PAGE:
Port of Call Livorno (Florence/Pisa), Italy

Livorno (Florence/Pisa), Italy Livorno Cruise Port, Italy. Livorno is a popular cruise center, thanks to its close proximity to Pisa and Florence. Both of these cities are easy to reach on the train - take the shuttle bus from the cruise port to Piazza Grande, followed by the #1 bus to the train station. It's then a 15 minute train journey from Livorno to Pisa, or just over an hour to Florence.
Where do cruise ships dock in Livorno (Florence/Pisa) (or tender) @ googlemaps  Livorno Cruise Port

Livorno (Florence/Pisa) Shore Excursions

Fortezza Vecchia, Livorno doorstep attraction (easy walk or less than 5mile-8km taxi/bus ride from port) Fortezza Vecchia, Livorno If you have visited Florence before, and would prefer a less frenetic day, there's lots to do in Livorno itself. At the Fortezza Vecchia in the old Mediceo port, it's possible to climb to the top of the Matilde tower, the oldest part of the building. From here there are wonderful views over the town and port. The Medici rulers of Florence, who decided to develop Livorno as a port for their city, commissioned the fort in the early part of the 15th century. Other things to do in Livorno including visiting the central food market, for a real taste of Italy, or taking a boat trip on the town's extensive canal system.

Duomo, Florence Duomo, Florence Florence was founded by Julius Caesar on a major road from Rome to France. In the middle ages, Florence became a very wealthy city, as a thriving trade centre for wool and silk. Finance was also big business in Florence - Florentine bankers issued the first monetary bills, and also the well-known florin. The most famous family dynasty of Florence, the Medici, were pre-eminent in the banking world. With their power and money, they commissioned artists, architects and craftsmen from all over Europe to satisfy their taste of style and grandeur. One of the most opulent constructions of the period is the iconic Basilica di Santa Maria del Fiore, or Duomo for short. Its impressively massive octagonal cupola is actually 2 domes, one inside the other Opposite the Duomo is the Baptistery - its large doors are faced with an intricately detailed bronze relief.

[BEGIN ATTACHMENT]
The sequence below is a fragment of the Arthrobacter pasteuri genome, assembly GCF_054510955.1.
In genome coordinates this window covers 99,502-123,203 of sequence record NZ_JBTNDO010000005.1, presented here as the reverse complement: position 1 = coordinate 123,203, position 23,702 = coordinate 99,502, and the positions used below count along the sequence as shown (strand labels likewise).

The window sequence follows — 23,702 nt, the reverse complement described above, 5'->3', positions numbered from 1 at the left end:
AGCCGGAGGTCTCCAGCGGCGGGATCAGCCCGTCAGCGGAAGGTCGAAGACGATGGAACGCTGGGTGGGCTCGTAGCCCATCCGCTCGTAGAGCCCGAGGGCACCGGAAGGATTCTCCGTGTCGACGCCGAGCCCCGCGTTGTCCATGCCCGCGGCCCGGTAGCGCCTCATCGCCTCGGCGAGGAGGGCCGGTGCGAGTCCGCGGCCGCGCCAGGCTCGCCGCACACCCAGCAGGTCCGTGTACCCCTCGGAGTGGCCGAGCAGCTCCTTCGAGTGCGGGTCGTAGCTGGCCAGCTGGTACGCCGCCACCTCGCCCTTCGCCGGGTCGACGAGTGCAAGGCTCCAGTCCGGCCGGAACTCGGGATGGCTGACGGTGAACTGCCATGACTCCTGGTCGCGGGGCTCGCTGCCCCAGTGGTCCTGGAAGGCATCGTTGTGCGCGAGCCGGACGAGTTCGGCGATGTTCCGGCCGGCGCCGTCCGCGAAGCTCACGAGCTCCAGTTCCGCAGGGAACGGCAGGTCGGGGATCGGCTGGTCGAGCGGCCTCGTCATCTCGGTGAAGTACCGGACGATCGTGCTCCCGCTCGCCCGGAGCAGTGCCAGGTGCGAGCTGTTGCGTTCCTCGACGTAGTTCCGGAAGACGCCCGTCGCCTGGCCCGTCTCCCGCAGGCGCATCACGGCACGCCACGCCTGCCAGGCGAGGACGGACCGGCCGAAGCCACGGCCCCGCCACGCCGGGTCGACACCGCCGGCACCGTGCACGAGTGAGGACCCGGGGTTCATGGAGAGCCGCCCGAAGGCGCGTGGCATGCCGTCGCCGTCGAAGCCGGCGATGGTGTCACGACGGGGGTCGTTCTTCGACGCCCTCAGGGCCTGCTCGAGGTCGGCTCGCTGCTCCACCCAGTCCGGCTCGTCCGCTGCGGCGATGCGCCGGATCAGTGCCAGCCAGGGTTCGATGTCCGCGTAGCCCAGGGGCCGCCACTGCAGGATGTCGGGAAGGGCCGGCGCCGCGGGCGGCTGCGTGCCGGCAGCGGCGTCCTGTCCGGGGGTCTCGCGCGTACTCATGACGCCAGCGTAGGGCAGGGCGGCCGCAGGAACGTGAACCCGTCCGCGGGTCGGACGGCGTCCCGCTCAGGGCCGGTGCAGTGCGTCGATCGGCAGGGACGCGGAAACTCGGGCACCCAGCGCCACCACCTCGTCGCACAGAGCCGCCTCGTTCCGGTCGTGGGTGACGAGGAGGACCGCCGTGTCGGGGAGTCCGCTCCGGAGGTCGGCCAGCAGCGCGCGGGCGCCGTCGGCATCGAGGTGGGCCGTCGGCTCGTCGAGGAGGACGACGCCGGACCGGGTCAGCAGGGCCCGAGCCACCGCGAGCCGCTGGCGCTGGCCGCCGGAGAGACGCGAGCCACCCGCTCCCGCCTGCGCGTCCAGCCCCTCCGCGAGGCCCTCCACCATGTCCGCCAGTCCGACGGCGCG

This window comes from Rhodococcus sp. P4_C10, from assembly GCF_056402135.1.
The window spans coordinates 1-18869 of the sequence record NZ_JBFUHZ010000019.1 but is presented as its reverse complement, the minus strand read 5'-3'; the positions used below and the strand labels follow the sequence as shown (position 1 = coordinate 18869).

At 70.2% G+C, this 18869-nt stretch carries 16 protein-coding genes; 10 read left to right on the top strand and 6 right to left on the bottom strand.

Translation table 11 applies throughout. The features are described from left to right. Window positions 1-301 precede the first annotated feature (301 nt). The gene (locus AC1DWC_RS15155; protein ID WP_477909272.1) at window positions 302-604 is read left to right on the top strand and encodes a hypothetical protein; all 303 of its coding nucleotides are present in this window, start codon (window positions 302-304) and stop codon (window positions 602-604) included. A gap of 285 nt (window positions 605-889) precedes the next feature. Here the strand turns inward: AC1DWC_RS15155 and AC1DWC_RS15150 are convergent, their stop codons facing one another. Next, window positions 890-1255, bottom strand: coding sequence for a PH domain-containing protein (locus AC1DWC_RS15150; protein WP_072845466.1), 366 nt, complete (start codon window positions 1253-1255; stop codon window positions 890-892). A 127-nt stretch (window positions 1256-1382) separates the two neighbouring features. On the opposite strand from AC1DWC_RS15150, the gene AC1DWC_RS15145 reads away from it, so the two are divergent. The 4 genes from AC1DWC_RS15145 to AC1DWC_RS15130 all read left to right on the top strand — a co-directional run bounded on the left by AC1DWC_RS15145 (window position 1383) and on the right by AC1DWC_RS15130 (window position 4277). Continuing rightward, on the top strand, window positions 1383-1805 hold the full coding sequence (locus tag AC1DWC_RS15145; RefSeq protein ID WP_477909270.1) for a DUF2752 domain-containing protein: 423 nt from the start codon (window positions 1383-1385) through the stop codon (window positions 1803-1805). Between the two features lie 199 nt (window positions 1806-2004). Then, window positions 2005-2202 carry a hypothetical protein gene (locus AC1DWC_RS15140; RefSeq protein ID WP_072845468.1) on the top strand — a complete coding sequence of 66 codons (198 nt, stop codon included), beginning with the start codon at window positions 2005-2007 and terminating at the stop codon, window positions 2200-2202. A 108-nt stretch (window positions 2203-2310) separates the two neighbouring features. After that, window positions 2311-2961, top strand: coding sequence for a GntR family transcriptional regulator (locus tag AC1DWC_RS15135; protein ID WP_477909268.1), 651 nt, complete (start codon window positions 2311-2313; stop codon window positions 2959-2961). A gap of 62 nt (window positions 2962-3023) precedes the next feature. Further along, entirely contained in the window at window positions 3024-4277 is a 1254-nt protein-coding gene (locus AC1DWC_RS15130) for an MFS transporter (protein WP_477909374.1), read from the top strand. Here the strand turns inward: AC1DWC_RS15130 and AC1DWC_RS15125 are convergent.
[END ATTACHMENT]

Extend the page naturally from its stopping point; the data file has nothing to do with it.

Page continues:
Ponte Vecchio, Florence Ponte Vecchio, Florence Another must-see iin Florence is the Ponte Vecchio over the River Arno. This much-photographed bridge was originally constructed in Roman times. Modern jewelry shops occupy the ancient buildings lining the bridge.

Galleria dell’ Accademia, Florence Galleria dell’ Accademia, Florence In 1784, the Grand Duke of Tuscany requisitioned a convent and a friary and converted the building into a Gallery for the use of students in the adjacent Accademia delle Belle Arti. Today the Galleria dell'Accademia in Florence is visited by people wanting to see Michelangelo's David, the world's most celebrated sculpture. The museum is also home to five more Michelangelo sculptures - the four unfinished Prisoners and St. Matthew.

Leaning Tower of Pisa Leaning Tower of Pisa Pisa's famous Leaning Tower was the bell tower for the nextdoor cathedral. Construction began in the late 12th century, and continued for about 200 years. Even before it was completed, it was obvious to the builders that the ground was too soft, and the foundations to shallow, because the tower began to lean. The tower has been closed to visitors for long times in recent history, to allow for stabilisation works, so you might want to check if it's open before going.